When I think of you, the clearest image that comes to mind is that of a tall, lean woman laughing while your eight grandchildren cluster on the front steps, shouting at the ninth, who silently acts out their charade. It’s a summer night and mosquitoes bite my ankles and moths cluster in the cone of light from the outside lamp. A quiet girl born into a noisy and boisterous family, I hate charades, but I suffer through it because of your laugh. At seven, I am the image of you when you were my age.
On winter nights, when we’re all there, we delve into the dress-up box which stretches the width of one room, adorning ourselves as kings, toads and cross-dressers. There is raucous laughter and shouting. We parade before you and our grandfather, amused and bemused in his armchair with a pipe, and enact our dramas. Every time we get together, now, we act them still.
On quieter evenings, it’s just my brother and I sitting by the fire eating Vegemite and cheese on toast while the dachshund, stretched out on the rug, snores and farts. Later, in one of our explorations of the creek, we found that dog — by then missing for several days — dead and bloated in the soft, grey gravel.
At night I crawl into my uncle’s old bed, my brother into the one opposite, and close my eyes. You stroke your thumb between my eyebrows until I am almost asleep.
There were times you couldn’t understand the direction our lives had taken. “All I ever wanted was a good mate,” you told me once, chiding me for workaholism and a seeming disinterest in men; and, on my brother’s sexuality: “Oh, is he one of those?” You couldn’t traverse the generations, but instead gifted us with the best of yours: propriety, good manners, generosity and kindness.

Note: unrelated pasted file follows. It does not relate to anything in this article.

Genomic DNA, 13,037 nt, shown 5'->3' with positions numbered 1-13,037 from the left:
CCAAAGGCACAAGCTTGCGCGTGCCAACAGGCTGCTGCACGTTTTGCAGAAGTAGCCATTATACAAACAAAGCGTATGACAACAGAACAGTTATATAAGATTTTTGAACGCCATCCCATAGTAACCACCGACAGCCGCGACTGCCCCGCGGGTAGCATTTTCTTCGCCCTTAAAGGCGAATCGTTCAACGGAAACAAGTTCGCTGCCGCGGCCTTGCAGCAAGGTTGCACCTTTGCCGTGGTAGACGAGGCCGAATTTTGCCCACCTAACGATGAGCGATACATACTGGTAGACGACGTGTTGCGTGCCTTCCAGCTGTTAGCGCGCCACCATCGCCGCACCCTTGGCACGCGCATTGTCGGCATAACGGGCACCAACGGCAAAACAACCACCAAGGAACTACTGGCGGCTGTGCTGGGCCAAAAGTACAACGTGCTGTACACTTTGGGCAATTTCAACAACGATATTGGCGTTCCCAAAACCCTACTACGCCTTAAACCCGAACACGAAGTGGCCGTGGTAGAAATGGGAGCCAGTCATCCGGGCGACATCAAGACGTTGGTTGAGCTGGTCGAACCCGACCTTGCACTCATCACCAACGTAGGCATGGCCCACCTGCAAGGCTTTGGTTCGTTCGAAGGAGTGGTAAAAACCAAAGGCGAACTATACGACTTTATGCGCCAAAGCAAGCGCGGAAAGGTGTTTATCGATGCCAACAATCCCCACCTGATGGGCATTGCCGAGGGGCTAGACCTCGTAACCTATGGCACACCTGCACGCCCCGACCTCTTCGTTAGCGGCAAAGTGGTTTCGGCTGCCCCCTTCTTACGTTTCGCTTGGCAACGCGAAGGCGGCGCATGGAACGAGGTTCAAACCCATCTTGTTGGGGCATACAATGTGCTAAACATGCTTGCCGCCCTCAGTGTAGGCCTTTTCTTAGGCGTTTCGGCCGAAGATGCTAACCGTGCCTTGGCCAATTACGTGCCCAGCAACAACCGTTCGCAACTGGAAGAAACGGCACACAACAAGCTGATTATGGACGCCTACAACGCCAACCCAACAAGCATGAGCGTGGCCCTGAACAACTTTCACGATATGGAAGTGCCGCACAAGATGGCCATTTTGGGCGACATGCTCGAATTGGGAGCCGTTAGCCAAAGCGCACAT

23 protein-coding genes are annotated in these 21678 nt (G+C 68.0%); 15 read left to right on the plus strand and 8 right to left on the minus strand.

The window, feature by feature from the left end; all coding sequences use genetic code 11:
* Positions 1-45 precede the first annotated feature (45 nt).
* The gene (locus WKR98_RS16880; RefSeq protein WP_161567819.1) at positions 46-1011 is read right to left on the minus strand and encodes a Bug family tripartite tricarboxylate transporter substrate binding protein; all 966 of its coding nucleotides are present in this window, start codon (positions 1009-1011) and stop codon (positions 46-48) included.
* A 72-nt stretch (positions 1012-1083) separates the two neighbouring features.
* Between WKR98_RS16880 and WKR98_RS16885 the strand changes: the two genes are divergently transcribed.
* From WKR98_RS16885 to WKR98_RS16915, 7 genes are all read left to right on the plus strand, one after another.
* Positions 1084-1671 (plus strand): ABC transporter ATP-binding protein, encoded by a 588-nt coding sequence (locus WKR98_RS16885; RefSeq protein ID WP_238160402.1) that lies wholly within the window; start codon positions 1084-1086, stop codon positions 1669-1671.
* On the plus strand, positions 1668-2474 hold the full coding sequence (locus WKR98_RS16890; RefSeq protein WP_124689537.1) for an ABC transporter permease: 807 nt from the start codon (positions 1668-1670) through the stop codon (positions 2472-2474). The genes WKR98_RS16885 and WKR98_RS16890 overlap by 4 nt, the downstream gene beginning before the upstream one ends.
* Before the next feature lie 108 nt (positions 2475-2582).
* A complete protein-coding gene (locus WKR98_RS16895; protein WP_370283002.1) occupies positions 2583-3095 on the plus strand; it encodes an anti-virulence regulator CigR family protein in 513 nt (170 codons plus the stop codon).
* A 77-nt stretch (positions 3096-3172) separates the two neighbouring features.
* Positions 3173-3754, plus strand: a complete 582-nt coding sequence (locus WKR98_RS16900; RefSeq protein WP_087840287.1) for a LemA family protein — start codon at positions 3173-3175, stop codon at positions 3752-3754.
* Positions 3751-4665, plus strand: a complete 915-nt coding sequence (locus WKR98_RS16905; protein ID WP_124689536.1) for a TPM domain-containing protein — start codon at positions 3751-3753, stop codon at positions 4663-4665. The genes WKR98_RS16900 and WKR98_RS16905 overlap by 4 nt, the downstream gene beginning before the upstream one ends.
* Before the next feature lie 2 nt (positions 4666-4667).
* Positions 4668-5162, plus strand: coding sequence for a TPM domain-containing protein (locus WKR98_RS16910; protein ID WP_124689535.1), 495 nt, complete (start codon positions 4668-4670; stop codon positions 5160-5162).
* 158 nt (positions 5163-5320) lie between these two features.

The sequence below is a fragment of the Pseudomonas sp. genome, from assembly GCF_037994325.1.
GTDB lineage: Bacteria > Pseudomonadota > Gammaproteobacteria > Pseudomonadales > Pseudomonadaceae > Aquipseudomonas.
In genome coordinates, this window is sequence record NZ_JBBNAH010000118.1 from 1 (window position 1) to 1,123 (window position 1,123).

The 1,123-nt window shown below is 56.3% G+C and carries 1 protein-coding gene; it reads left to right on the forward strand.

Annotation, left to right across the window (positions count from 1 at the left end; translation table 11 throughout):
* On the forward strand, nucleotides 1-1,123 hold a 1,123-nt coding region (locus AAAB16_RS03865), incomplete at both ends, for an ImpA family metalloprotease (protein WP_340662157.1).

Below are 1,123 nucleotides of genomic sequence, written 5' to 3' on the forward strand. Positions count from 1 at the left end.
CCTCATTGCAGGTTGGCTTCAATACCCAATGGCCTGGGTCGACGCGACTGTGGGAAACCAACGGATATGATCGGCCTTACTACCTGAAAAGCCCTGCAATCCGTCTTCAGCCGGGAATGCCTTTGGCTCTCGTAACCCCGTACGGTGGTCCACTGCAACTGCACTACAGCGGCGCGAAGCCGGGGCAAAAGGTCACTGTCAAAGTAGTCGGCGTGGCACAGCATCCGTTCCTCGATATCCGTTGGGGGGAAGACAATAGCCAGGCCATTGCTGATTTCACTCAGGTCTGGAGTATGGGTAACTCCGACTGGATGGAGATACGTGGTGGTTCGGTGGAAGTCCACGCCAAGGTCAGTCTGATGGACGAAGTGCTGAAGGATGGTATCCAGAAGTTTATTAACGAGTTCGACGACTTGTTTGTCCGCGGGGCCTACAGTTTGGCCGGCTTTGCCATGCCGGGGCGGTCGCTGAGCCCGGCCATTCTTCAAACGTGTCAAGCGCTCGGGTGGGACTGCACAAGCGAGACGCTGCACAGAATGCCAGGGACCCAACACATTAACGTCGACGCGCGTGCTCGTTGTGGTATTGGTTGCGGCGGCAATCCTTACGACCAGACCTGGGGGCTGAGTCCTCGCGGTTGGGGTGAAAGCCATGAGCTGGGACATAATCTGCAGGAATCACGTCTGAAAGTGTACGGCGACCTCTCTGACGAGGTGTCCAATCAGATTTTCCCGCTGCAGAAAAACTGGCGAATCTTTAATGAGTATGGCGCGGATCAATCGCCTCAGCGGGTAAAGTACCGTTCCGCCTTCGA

One afternoon, no doubt to distract me from the boredom of an endless summer, you taught me to embroider on a piece of white linen. Ever the perfectionist, I carefully copied your stem stitch in pale green thread. Later, you gave me a sewing kit you made, with short, shiny scissors, a pouch in which to put one’s bauble of thread, and a booklet of felt through which to fasten one’s needles. When I took it out ten years later, embroidering still, your delight was palpable.
In the nursing home you held my hands so tightly, and smiled at me with such ardent affection that, as I pulled away, it was impossible not to feel like a criminal.
There was prescience: a few days ago a friend called me by accident and I returned his call, joking that I was concerned it was an emergency, that his gran had died. In those early hours that you lay dying I dreamed I was walking through the soft green grass of the farm, alone. An hour before she knew of your death, my sister, unthinking, put on your engagement ring.
It was a trail, like drops of spilled water, to the knowledge of your death. Then there was a gush of relief that your suffering and loneliness, and the grief of loss upon loss of your husband and friend after friend, was finally over.
As a girl who was never openly demonstrative, I could never tell you that I loved you, but I like to think that the letters I wrote you from Armidale, Wollongong, Sydney, Berkeley and London would have held some measure of my feeling for you. And that in this, my last, you may understand that that rich childhood which you gave me will spill forever through my writing, and that I will always remember how hard you held me, how frail your shoulders were and how soft your cheek, as I hugged and kissed you goodbye.